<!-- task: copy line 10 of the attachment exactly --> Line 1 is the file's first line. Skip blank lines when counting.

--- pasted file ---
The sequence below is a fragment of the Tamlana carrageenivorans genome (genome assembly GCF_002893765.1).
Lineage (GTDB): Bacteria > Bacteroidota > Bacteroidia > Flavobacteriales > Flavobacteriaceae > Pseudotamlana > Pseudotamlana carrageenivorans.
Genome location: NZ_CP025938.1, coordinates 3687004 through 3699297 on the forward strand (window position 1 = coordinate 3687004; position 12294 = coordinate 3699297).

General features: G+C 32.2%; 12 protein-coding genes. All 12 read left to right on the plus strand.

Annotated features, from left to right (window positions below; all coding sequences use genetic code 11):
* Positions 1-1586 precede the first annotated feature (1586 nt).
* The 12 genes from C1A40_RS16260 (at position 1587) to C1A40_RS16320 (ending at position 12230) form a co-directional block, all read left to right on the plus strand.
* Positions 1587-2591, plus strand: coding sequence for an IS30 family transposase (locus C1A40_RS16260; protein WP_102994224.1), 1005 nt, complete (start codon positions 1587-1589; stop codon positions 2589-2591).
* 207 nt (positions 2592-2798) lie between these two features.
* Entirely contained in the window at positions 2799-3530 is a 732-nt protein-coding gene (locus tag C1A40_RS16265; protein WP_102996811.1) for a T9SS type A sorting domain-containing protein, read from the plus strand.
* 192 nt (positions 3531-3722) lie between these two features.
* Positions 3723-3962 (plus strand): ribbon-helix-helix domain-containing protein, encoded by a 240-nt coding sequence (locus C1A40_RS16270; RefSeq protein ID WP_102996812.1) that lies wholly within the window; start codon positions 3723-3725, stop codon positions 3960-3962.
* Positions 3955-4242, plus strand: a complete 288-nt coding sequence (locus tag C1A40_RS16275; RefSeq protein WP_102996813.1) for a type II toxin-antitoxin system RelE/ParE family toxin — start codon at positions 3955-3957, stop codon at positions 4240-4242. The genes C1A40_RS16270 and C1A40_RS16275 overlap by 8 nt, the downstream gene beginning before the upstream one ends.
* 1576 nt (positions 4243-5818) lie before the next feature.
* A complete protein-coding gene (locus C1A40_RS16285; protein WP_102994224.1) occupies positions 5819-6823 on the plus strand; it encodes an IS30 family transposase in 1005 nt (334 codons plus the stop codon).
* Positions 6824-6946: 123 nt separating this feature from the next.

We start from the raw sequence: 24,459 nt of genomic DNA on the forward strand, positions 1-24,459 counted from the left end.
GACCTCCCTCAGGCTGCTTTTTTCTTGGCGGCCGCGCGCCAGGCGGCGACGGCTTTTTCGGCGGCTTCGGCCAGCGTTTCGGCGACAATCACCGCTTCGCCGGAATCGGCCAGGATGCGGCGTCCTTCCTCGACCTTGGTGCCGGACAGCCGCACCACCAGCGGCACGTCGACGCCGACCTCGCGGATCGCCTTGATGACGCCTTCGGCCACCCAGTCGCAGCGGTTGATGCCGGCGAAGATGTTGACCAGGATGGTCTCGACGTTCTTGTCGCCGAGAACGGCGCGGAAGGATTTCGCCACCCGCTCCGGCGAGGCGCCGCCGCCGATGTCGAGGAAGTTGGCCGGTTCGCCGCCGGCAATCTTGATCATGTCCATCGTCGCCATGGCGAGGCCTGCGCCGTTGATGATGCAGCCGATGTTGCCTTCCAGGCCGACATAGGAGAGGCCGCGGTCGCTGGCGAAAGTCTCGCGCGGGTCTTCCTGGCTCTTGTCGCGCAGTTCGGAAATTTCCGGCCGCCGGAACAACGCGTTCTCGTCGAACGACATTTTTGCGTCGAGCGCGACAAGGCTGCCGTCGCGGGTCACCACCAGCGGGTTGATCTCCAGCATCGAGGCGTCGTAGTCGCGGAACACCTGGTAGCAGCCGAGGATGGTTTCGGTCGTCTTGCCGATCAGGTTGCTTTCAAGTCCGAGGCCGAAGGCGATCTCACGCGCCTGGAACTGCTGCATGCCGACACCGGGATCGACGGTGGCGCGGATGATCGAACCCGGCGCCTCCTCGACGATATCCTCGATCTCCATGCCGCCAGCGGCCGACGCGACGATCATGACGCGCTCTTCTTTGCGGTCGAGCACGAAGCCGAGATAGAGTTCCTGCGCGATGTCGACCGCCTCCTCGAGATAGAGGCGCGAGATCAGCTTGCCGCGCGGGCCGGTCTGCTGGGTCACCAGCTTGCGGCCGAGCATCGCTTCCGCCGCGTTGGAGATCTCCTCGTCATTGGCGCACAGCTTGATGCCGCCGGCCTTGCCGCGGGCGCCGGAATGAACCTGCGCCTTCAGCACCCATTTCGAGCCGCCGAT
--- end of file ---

* Entirely contained in the window at positions 2799-3530 is a 732-nt protein-coding gene (locus tag C1A40_RS16265; protein WP_102996811.1) for a T9SS type A sorting domain-containing protein, read from the plus strand.